Link building is a massive topic, not very sexy, but vital to successful websites.
Link building 101
Last week I wrote about how you can sell links from your site for a profit. However, probably the question I get asked most is what is the best way to get links pointing to your website.
So for the next few weeks I want to discuss the difficult task of link building. It’s a massive topic, not very sexy, and there’s no way I can cover all of it here, but it’s vital to understand if you want your website to succeed (which I’m quite sure you do!).
By now I’m sure you understand that Google (and other search engines) like quality links pointing to your website, and, with all things being equal, I guarantee you’ll be rewarded with stronger rankings. As you well know, a stronger search engine ranking is often the first step towards greater profits.
Link building is by far the most difficult aspect of SEO, and can be a very onerous and long-term activity. Frankly, many SEO firms do their best to shirk this process, relying more on their on-page optimisation efforts to propel their clients’ sites higher. Many even outsource the task. But in the end, there is only so much on-page SEO can do before ranking improvement stalls, especially for competitive key phrases.
Another problem SEO companies face is that by its very nature, link building potentially takes their clients’ websites into the grey area of SEO, because they’re trying to artificially boost a website’s ranking by procuring links. Google takes the position that if your website has great content, other websites will want to link to yours. It follows that links to your website will build naturally as your content is rewarded and linked to.
But for many websites, particularly new ones or e-commerce sites, building great content is not an easy thing to achieve and you will struggle to naturally obtain “in bound links” (IBLs) from other sites.
Whether you’re just starting out or wanting to increase your link popularity, the first port of call when trying to obtain quality links is online directories. That’s because directories will give you the all important “one way link”.
Undoubtedly the most important place to start is www.dmoz.org. DMOZ is the world’s largest “human edited” (volunteer) directory and to have a listing at DMOZ is considered extremely important by search engines.
This is because a real person has reviewed each website in the directory, (something the major “spidered” search engines can’t and don’t do). So your website’s inclusion in DMOZ gives it credibility or a “quality score” in the eyes of the major search engines, and often has an immediate positive effect on your rankings.
It is very difficult to obtain a listing in DMOZ, and it can take many months (or even years) to be included once a request has been submitted. It is a tricky process and must be done just right to ensure inclusion. So follow DMOZ’s inclusion instructions to the letter!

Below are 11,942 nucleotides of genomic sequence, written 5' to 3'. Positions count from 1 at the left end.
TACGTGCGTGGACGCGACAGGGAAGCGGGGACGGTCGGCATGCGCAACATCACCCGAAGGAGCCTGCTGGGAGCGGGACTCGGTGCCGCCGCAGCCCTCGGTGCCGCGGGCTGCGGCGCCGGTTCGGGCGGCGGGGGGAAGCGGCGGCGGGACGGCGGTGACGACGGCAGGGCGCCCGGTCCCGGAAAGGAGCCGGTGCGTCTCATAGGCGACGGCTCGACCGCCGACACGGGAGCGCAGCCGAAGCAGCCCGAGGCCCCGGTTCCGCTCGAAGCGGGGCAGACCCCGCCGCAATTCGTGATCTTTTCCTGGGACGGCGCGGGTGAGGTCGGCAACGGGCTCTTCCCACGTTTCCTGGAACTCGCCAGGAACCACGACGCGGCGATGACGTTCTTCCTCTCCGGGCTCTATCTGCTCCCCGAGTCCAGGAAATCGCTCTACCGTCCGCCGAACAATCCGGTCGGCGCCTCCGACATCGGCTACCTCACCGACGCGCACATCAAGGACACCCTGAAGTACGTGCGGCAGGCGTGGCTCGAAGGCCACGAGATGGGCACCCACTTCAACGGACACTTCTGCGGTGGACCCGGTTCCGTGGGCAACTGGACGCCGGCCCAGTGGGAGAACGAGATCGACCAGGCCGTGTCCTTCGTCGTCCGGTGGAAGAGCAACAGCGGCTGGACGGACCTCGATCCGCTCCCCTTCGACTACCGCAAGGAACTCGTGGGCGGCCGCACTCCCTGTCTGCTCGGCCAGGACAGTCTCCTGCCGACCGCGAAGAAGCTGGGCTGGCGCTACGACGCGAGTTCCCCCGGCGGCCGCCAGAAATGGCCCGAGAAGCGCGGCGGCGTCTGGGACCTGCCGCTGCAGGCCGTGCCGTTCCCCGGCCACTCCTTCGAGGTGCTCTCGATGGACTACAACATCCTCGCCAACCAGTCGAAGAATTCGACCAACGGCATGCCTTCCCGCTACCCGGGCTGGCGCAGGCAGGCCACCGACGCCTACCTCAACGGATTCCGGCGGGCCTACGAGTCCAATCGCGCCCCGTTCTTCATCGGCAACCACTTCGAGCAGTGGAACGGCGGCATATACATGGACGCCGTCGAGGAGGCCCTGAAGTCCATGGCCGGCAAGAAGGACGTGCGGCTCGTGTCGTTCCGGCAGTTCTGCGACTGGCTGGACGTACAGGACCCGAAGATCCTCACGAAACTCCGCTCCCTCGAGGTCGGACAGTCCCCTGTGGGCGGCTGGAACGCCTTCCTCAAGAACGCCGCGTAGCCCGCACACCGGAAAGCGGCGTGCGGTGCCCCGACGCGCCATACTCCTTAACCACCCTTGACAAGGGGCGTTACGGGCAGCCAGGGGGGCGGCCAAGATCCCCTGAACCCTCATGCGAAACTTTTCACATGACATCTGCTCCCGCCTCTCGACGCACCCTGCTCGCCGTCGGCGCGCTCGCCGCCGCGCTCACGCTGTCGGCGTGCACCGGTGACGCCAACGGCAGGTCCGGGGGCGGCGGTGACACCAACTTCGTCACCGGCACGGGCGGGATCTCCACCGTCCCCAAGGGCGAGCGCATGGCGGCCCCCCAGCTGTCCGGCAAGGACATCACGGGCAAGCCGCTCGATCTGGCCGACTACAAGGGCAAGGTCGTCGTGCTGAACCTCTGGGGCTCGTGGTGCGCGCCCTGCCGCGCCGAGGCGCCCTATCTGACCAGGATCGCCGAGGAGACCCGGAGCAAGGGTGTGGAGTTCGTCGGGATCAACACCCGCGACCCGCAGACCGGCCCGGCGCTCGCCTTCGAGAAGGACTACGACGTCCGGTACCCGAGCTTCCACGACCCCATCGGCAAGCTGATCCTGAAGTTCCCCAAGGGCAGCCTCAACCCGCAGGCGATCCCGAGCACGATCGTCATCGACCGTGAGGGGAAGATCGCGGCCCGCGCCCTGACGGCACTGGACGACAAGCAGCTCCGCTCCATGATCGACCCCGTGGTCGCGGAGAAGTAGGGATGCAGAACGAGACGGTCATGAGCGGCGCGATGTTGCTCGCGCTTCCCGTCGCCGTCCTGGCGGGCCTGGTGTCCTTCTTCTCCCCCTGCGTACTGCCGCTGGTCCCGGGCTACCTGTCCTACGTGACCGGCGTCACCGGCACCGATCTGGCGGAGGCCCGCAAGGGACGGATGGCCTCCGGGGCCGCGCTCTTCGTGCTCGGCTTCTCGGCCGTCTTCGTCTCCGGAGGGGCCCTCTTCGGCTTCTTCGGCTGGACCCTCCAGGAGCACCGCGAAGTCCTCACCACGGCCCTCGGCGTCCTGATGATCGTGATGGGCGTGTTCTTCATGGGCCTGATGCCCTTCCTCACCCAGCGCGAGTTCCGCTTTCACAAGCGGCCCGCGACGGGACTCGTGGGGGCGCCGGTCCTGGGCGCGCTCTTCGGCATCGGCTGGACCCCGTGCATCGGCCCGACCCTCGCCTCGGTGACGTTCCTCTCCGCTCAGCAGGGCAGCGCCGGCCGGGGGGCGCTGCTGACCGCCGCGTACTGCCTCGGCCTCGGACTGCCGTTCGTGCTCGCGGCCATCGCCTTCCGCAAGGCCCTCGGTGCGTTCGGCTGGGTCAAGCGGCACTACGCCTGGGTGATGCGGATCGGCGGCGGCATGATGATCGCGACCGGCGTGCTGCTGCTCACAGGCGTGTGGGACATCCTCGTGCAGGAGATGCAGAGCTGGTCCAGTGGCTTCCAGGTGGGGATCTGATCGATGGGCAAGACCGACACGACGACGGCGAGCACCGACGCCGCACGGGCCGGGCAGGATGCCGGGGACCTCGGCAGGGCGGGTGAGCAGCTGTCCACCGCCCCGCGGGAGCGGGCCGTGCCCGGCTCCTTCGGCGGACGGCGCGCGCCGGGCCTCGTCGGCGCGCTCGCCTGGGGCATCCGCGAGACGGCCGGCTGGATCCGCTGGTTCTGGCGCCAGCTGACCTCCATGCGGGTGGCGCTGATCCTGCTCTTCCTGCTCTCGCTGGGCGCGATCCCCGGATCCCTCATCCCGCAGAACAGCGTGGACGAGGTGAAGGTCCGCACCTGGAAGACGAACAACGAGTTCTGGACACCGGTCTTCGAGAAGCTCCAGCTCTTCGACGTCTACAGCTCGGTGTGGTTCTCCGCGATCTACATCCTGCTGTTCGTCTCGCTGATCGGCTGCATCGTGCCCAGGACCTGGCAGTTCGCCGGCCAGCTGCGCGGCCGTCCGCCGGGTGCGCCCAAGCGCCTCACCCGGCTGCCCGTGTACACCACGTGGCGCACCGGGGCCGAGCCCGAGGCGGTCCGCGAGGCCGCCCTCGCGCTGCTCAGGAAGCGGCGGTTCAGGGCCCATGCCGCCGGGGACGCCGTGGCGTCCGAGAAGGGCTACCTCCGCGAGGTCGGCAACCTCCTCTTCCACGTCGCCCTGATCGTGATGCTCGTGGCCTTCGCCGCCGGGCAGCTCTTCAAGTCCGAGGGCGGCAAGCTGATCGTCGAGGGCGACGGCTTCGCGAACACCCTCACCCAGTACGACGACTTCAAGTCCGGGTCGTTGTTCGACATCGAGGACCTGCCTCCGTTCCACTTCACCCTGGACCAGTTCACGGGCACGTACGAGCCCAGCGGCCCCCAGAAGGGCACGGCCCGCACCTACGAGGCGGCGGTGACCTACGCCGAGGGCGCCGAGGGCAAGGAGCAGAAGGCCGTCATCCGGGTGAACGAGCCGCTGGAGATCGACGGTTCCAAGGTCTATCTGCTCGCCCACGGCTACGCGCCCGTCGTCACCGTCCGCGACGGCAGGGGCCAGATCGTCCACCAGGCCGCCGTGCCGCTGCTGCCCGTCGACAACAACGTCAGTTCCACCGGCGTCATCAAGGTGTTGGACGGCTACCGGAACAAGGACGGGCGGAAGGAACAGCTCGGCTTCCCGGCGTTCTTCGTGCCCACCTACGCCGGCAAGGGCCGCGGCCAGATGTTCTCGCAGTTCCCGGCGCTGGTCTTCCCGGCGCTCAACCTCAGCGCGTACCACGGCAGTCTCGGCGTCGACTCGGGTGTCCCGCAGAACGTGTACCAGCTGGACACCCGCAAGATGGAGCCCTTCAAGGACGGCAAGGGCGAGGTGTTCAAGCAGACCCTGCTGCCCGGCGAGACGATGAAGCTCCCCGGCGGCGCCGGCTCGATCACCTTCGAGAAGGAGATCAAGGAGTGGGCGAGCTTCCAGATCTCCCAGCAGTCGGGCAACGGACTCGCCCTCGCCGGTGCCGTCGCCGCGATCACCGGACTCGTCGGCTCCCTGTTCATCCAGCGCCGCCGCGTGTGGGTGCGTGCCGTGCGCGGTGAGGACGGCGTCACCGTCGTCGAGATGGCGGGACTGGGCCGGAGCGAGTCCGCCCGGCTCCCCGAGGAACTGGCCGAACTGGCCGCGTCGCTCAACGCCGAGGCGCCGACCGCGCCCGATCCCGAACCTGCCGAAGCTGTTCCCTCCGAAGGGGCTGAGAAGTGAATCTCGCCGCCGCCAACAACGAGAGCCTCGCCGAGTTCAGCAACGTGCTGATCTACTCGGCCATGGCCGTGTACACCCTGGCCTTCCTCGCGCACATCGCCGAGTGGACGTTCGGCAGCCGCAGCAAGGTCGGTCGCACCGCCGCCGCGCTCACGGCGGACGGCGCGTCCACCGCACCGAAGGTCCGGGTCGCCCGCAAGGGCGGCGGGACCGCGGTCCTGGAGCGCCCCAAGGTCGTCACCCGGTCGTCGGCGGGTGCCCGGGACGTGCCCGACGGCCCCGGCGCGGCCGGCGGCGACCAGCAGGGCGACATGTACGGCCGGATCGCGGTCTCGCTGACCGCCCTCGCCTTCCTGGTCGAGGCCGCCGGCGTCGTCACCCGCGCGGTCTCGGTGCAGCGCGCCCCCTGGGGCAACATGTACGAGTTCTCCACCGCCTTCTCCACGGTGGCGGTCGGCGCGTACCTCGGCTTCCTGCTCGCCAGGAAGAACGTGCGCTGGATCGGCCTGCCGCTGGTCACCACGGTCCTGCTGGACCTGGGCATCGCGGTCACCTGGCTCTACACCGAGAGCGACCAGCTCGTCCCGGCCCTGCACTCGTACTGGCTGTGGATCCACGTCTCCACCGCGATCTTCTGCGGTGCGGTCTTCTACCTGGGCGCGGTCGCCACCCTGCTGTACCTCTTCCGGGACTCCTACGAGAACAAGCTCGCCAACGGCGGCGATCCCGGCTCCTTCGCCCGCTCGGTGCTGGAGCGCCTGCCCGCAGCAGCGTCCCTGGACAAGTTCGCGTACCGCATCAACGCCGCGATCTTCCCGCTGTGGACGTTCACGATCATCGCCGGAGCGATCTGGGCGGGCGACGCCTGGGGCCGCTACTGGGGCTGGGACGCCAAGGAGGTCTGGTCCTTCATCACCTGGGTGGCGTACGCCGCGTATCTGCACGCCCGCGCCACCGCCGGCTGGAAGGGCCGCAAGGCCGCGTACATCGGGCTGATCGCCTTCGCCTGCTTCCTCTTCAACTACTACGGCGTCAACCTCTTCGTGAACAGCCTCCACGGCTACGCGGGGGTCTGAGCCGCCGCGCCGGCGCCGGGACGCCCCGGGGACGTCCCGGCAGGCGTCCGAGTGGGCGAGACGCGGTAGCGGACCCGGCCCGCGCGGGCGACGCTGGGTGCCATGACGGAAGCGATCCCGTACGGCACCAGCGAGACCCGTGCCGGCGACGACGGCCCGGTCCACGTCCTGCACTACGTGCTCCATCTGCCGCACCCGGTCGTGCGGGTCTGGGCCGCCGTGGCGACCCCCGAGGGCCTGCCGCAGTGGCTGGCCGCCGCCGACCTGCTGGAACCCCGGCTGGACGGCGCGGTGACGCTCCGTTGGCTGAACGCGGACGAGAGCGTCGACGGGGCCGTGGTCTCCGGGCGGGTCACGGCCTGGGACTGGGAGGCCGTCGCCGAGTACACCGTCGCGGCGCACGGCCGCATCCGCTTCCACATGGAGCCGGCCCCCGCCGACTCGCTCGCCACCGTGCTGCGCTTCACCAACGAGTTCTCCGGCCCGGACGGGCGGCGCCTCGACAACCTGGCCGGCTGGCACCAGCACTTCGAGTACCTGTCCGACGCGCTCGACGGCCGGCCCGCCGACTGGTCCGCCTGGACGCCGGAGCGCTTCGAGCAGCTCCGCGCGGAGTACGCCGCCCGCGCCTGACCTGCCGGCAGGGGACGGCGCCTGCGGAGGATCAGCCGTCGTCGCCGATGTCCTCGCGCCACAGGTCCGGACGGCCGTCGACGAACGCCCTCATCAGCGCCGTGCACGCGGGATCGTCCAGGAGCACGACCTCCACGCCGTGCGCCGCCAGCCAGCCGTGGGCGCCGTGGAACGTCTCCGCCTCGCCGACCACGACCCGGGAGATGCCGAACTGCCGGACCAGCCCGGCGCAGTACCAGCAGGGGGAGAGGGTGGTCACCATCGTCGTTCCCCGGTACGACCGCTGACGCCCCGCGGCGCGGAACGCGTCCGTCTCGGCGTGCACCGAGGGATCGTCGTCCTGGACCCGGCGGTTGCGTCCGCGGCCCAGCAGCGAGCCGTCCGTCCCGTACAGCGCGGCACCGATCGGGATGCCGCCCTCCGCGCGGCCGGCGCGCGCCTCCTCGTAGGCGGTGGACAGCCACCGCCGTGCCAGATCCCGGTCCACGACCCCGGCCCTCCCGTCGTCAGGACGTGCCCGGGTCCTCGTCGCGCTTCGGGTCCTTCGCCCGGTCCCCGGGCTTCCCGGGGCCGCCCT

I also recommended that each of your web pages has an additional meta tag added:
<meta name=”GOOGLEBOT” content=”NOODP” />
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The above tag will instruct Google not to use the DMOZ Editor description (which is often terribly uninspiring) in your web site’s search engine results (SERPs) and to only display the meta content description tag.
Obviously, the bigger the directory you list in the better, so directories like Yahoo! should also be on your list. It’s also worthwhile going to Google and typing in “Online business directories” or “my keywords + add url” to find local and international directories to list in which are related to your website.
The next trick is to try and get important keywords/phrases into your listing, ideally words that match your on-page and meta tag SEO efforts. So, for example, if you have a website that is about wedding cakes, then try and include the words “wedding cakes” into your listing. It’s even better if you can get the words into your listing as anchor text, like this: “Wedding cakes by So and So Pty Ltd”. I’ll discuss the tremendous importance of anchor text another time.
Should you buy 1000 listings in 1000 directories? I get asked that question a lot. My answer is “yes, it’s OK”, but spread it out. Try and add, say, 25 directory listings per month. Make it look as natural as possible and you’ll stand less chance of the search engines filtering out and discounting those new links.
If you suddenly have 1000 links pointing at you overnight, it just doesn’t look natural. Making your link building appear as human and as natural as possible is what it’s all about.
In the next few weeks I’ll discuss whether reciprocal linking is worthwhile, the pros and cons of buying links, utilising forums and using affiliates to deliver links. Dizzy stuff folks!
Chris Thomas heads Reseo a search engine marketing company which specialises in setting up and maintaining Google AdWords campaigns, Affiliate Programs and Search Engine Optimisation campaigns for a range of corporate clients.
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